Bill Nye Fights Back
How a mild-mannered children’s celebrity plans to save science in America—or go down swinging.
Ryan Bradley on Popular Science
"Let’s say that I am, through my actions, doomed, and that I will go to hell,” Bill Nye said. He was prepping for a Super Bowl party and making pizza dough from a recipe given to him by his friend, Bob Picardo, who played The Doctor on Star Trek: Voyager. He ducked beneath the countertop, pulled out a KitchenAid mixer and a bag of flour, and then returned to the topic at hand, which was religion and science and what he believed.
“Even if I am going to hell,” he continued, “that still doesn’t mean the Earth is 6,000 years old. The facts just don’t reconcile.” He turned back to the mixer, sighed, and slumped a little. For a moment, Nye looked weary at the thought of ill-informed parents undoing his life’s work. “So,” he said, straightening, “the worst that can happen in this debate is I lose my temper, Ken Ham is suddenly empowered, his Ark Park gets built, and it’s all my fault.” Then he poured the flour into the mixer, along with some sugar, salt, and a packet of yeast, and flicked the switch. In a little more than 48 hours he would walk onto a stage in Petersburg, Kentucky, to debate Ken Ham, founder and leader of Answers in Genesis, a ministry most famous for owning and operating the Creation Museum, which displays animatronic dinosaurs next to Adam and Eve. Preparing for the debate—the responsibility he felt defending reason in the face of extreme faith—had weighed heavily on Nye. But now, making pizza dough, he was just a guy wowed by science, which was currently happening right in that bowl.
Over the mixer’s low hum, Nye explained that the yeast, a fungus, was slowly eating the sugar and excreting carbon dioxide and alcohol, which would eventually cause the dough to rise. He said this with the same Aww, shucks, isn’t this incredible? delivery that made him who he is today: the Science Guy, star of the 1990s megahit television show and friendly explainer of all things scientific. Nye turned off the mixer and removed the dough, working the sticky ball on a lightly floured counter before dropping it on a plate and walking around the corner to the den, where he placed it atop a cable box. He said the warmth of the electronics would speed the reaction of the yeast enzymes, making the dough rise more quickly. Next to the box, a small bookshelf contained the DVD set of all 100 episodes of Bill Nye the Science Guy. A few were missing, actually, on loan to some kids from his Los Angeles neighborhood. A framed sheet of paper hung above the shelf—the single-page mission statement Nye wrote while creating the show. At the top, he’d typed “Objective: Change the world!” He took it down and stared at it for a moment. Nye holds a deep fascination, a reverence even, for all we don’t fully understand. “We are literally made of the stuff of stars,” he said. “It gives me the willies—how can this be? How can we know our place in the universe?”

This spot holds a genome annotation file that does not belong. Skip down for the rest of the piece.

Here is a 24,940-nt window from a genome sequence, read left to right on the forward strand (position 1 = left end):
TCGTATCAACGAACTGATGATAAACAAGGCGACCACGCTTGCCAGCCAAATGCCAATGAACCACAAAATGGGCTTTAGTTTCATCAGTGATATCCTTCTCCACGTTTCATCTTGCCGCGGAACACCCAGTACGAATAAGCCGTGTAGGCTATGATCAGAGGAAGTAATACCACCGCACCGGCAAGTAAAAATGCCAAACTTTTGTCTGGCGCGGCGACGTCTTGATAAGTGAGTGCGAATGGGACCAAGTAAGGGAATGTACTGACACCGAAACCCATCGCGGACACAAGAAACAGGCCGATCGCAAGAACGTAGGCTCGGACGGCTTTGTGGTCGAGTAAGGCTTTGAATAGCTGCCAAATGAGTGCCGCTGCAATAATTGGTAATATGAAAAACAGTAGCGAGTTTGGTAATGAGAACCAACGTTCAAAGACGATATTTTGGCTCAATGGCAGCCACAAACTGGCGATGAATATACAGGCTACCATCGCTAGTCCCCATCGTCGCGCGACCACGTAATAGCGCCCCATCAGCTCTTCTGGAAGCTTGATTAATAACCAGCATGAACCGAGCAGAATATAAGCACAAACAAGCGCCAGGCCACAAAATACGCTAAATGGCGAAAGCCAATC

It was a rhetorical question. Nye had been setting up the same punch line for so long the answer had become his calling card, his signature shout-out: “Science!” But Nye is the first to admit that science in America is in a bad way. He said he felt that despite issuing more patents and Ph.D.s than any other nation, the country was drifting closer and closer toward scientific illiteracy. Just a few weeks earlier, a PEW research poll found that nearly 45 percent of Americans believed humans came to be by a process other than evolution. A similar poll found that one in two Americans don’t believe that humans are causing climate change, despite the fact that about 98 percent of all scientists do (a greater consensus than supports the link between cigarette smoking and lung cancer). To Nye, science is under siege, and he is not about to sit back and watch the thing he loves and staked his career on suffer.
He re-hung the framed printout, but not before repeating its message: “Change the world.” The world had changed since the show ended in 1998, and not necessarily for the better. So Bill Nye was venturing back into the fray to change it once more.
What kicked off the debate at the Creation Museum was simple. The whole business started in New York a few years ago. His publicist had scheduled a bunch of interviews, and Nye, up since 2 a.m., arrived at the last one, for a website called Big Think, in late morning. He was jet-lagged, tired. You can see it in the video—the way his head bobs, struggling to stay aloft. You can hear it, too. His voice comes from way back in his throat, all gravelly. The interviewer asked him about Pluto and dark matter, and then about creationism. Bill sighed and said, “When you have a portion of the population that believes in that, it holds everybody back.” The guy on screen looked so different from the funny, warm Science Guy known to a generation. He wasn’t at all funny, for starters. And his exasperation struck a chord. To date, the Big Think video has nearly 7 million views, and it prompted Ham to ask for a debate.
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